In just over a week, on October 1, 2019, key amendments to Nevada’s online privacy law will take effect. We previously detailed the amendments here. In brief:
- Consumers have the right to opt out of the sale of their personal information. The law gives Nevada consumers the right to request that website operators refrain from a “sale” of their personal information. The right is much narrower than that offered by the California Consumer Privacy Act. Specifically, under the Nevada law, “sale” means the disclosure of covered information for monetary consideration to a recipient that then licenses or resells the information to another person. Transfers to vendors and affiliates are exceptions to the definition.
- All operators ‑ even those who do not “sell” ‑ must provide a point of contact to receive opt-out requests. Website operators must provide a “designated request address” (by email, online form, or toll-free number) to which Nevada consumers may submit do‑not-sell requests. Importantly, and unlike the CCPA, the law does not distinguish between operators who actually “sell” covered information and those who do not, and thus the Nevada law appears to require that all operators have a designated request address in place, even if they do not sell covered information.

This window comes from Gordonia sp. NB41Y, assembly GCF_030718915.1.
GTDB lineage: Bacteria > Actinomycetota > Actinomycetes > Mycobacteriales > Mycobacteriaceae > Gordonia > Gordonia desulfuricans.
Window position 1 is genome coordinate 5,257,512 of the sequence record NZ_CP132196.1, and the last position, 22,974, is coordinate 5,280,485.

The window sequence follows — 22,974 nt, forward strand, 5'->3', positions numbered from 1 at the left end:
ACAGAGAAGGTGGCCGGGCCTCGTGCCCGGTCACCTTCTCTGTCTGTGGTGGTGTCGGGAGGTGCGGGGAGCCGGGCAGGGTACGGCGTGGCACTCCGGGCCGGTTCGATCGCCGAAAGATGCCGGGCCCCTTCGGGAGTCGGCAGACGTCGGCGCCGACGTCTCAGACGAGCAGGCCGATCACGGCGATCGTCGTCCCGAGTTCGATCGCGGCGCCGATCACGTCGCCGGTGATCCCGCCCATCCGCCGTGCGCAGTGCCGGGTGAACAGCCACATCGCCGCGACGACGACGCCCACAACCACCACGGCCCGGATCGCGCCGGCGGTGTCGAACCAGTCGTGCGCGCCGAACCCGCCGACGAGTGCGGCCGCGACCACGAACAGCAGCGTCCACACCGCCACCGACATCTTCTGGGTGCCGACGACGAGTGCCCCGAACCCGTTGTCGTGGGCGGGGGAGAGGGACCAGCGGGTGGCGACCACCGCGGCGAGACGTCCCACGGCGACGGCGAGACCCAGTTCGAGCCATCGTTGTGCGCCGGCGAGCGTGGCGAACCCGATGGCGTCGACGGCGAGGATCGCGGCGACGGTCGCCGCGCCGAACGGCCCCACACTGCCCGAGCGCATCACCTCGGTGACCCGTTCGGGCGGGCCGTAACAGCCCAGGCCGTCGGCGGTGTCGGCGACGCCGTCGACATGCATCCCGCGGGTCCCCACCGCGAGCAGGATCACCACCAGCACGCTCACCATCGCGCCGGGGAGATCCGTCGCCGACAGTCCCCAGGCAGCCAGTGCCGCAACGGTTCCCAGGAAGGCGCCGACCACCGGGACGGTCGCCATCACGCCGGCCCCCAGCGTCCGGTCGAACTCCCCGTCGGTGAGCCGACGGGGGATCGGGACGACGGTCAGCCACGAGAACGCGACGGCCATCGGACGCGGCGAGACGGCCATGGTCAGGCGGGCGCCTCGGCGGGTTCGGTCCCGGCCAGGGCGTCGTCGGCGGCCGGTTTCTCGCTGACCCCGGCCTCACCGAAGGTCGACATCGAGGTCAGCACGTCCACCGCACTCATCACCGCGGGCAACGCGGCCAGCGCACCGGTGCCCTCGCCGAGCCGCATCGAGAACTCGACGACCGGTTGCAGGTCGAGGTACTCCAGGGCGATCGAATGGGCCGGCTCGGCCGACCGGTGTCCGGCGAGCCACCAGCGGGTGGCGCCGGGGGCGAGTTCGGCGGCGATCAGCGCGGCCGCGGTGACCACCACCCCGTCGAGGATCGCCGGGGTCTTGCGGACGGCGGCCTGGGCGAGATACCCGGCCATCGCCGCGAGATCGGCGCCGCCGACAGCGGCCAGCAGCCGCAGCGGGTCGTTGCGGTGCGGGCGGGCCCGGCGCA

- Operators must grant verified requests within 60 days. Similar to the CCPA, operators must honor only those requests they can verify. They must act on verified requests within 60 days, with a 30-day extension if such an extension is “reasonably necessary.”
There is no private right of action under the Nevada law. The Attorney General is authorized to enforce the law and may seek civil penalties of up to $5,000 per violation.
 The amendments were passed as SB 220, and they amend Nevada’s online privacy law at NRS 603A.
 For information about the CCPA, please visit the MoFo CCPA Resources Page. The CCPA becomes operative on January 1, 2020.